Piero Barucci

Piero Barucci
Minister of Treasury
In office
28 April 1993  May 1994
Prime Minister Carlo Azeglio Ciampi
Minister of Treasury and Civil Service
In office
June 1992  April 1993
Prime Minister Giuliano Amato
Preceded by Guido Carli
Personal details
Born (1933-06-29) 29 June 1933
Nationality Italian
Alma mater University of Florence

Piero Barucci (born 29 June 1933) is an Italian academic, economist and politician, who served as treasury minister of Italy.

Early life and education

Barucci was born in Florence on 29 June 1933.[1] He holds an economics degree, which he received from the University of Florence.[2]


Barucci worked as a professor of political economy and the history of economics both at the University of Siena and his alma mater, the University of Florence, from 1966 to 1990.[2] He was the dean of the faculty of economics and commerce at the University of Florence from 1981 to 1983.[2] He was also the chairman of Monte dei Paschi di Siena and of Italian International Bank of London from 1983 to 1990.[3][4] His other posts included board member of the Istituto per la Ricostruzione Industriale (19872000), managing director of Credito Italiano (19901992) and chairman of the Associazione Bancaria Italiana (19871991).[4][5]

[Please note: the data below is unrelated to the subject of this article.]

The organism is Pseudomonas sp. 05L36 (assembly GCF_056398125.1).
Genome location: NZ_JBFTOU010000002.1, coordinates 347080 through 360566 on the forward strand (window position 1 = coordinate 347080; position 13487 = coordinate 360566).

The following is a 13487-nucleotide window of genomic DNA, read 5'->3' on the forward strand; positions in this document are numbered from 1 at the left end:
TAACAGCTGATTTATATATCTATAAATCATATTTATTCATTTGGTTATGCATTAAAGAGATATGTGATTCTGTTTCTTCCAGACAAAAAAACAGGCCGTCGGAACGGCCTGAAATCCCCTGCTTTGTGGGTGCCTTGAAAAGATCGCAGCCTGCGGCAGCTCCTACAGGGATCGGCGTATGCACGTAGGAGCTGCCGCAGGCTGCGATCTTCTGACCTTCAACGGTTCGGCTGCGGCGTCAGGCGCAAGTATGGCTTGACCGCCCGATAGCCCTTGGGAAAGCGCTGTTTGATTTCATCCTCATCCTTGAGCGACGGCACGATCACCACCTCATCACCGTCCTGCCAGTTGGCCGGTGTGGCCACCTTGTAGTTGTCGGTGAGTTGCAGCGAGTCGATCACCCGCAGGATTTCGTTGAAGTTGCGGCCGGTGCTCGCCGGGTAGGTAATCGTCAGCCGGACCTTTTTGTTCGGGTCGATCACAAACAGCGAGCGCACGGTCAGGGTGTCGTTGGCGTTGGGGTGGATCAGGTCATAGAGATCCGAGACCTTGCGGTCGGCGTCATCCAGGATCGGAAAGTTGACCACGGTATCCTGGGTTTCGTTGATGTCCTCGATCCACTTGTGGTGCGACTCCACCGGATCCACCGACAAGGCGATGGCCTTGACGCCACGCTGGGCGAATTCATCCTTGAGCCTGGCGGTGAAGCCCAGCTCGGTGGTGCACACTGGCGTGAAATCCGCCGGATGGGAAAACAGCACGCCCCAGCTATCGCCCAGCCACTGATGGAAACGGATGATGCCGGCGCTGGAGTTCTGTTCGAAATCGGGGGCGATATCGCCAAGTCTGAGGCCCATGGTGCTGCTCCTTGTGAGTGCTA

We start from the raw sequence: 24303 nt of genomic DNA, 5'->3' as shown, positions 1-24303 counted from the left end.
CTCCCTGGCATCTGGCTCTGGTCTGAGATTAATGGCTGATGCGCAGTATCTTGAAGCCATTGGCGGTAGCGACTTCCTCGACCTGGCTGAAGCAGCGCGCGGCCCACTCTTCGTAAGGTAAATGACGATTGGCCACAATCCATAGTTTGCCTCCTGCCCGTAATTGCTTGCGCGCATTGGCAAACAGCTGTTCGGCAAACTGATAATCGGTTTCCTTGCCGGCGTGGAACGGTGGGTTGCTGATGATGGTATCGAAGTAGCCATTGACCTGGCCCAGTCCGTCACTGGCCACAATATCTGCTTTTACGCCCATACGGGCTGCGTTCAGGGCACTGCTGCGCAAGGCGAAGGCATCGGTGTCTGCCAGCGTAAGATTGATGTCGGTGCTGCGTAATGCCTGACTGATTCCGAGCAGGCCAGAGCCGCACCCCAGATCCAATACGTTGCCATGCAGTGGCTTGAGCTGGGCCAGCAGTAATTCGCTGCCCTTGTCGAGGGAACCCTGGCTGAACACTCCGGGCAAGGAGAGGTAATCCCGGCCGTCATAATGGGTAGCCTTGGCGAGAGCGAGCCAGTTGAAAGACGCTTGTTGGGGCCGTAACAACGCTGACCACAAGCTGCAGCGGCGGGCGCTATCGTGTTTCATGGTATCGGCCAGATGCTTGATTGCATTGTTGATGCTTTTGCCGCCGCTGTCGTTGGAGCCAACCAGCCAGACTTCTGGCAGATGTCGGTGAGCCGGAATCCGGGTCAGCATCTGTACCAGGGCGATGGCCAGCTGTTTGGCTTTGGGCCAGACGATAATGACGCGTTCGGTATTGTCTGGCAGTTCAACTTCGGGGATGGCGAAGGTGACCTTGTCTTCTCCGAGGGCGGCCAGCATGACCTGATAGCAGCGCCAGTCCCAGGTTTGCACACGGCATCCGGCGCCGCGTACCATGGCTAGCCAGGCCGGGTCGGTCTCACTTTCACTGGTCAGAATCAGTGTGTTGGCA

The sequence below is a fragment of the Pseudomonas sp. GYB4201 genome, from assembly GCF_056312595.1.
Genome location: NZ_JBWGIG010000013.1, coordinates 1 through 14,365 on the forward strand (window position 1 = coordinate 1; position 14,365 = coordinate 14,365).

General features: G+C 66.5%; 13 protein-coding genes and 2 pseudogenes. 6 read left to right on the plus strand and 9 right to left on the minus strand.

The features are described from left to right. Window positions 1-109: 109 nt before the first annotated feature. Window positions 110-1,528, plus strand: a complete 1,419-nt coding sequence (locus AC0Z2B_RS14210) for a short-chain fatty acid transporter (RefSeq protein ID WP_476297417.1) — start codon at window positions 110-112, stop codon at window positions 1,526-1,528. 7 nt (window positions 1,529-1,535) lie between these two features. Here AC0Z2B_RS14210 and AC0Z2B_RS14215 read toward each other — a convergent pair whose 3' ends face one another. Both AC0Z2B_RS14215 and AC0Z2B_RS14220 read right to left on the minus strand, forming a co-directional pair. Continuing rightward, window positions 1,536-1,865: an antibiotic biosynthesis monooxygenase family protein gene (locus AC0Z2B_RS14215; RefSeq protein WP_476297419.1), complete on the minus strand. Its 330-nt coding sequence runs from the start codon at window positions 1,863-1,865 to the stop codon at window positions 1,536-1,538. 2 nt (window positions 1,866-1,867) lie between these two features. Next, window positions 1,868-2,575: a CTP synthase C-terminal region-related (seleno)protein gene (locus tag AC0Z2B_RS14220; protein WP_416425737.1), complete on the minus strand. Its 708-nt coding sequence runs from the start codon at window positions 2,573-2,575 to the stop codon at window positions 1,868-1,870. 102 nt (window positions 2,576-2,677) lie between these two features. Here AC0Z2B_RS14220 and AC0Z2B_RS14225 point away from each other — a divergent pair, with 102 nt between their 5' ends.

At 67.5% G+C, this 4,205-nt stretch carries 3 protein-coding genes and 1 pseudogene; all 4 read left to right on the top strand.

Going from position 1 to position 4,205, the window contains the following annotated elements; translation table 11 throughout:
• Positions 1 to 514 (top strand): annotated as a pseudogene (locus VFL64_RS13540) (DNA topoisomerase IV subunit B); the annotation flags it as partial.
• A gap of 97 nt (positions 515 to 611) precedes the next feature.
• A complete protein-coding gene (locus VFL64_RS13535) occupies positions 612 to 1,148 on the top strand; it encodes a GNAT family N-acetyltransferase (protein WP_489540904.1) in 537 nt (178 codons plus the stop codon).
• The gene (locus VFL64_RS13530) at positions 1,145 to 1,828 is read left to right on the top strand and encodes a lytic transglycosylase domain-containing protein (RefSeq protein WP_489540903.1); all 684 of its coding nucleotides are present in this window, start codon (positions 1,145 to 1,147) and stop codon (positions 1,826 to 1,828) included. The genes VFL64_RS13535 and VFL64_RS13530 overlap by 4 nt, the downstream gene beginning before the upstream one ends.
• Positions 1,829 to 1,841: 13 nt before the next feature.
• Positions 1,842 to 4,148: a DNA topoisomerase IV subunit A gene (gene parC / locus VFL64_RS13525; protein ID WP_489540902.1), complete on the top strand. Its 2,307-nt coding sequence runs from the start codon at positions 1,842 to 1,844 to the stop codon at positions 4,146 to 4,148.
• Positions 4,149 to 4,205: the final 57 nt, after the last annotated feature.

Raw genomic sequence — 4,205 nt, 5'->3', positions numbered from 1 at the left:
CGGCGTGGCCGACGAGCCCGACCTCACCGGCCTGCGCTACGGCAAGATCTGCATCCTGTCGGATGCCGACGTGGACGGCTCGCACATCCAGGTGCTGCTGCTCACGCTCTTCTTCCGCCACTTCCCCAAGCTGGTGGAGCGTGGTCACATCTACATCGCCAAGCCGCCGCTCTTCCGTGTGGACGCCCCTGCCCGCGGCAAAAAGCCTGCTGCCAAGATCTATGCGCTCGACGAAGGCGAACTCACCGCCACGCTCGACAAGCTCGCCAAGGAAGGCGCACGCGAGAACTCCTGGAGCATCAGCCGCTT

He served as the minister of treasury and civil service in the first Amato cabinet from June 1992 to April 1993.[6] Barucci succeeded Guido Carli in the aforementioned post.[5] Then Barucci was appointed minister of treasury to the Ciampi cabinet[7] and was in office from April 1993 to April 1994.[8] After leaving public offices, he began to work in different private firms, including private banks. He also founded a private bank in 1998, Banco Emiliano Romagnolo and served as the vice-president of the bank.[9] In 2001, he led the consortium of businessmen that took over Italian football club Fiorentina from the Cecchi Gori Group.[9] In addition, he was named as the chairman of Banca Leonardo in May 2005.[10][9] On 7 May 2007, he began to work at the competition authority as a commissioner.[2]


In 2000, Barucci was awarded the Dovizo prize for his distinguished achievements.[4]


  1. "Biography of Speakers" (PDF). MEDPA. 2010. Retrieved 26 April 2013.
  2. 1 2 3 4 "Commissioner". AGCM. Retrieved 26 April 2013.
  3. Sheridan, Mary Beth (28 June 1998). "Amato patches together Italy's 51st postwar government". Associated Press. Retrieved 26 April 2013.
  4. 1 2 3 "Dovizi Prizs". Premio Dovizi. Retrieved 18 July 2013.
  5. 1 2 "New faces". The Wall Street Journal. Retrieved 26 April 2013.
  6. Clough, Patricia (29 April 1993). "Ex-Communists join Italy's reform government". The Independent. Rome. Retrieved 26 April 2013.
  7. "Italian PM includes ex-Reds in Cabinet". New Straits Times. 30 April 1993. Retrieved 4 January 2014.
  8. Wentworth, Richard L. (28 April 1993). "Italy Turns to a Banker to Form Government". The Christian Science Monitor. Retrieved 26 April 2013.
  9. 1 2 3 Sibun, Jonathan (1 May 2006). "Investment banking: Braggiotti lines up big hitters". Financial Times. Retrieved 26 April 2013.
  10. "Italian Private Bank Targeted by Top Investment Banker backed by Agnelli Money". Wealth Briefing. 21 November 2005. Retrieved 26 April 2013.
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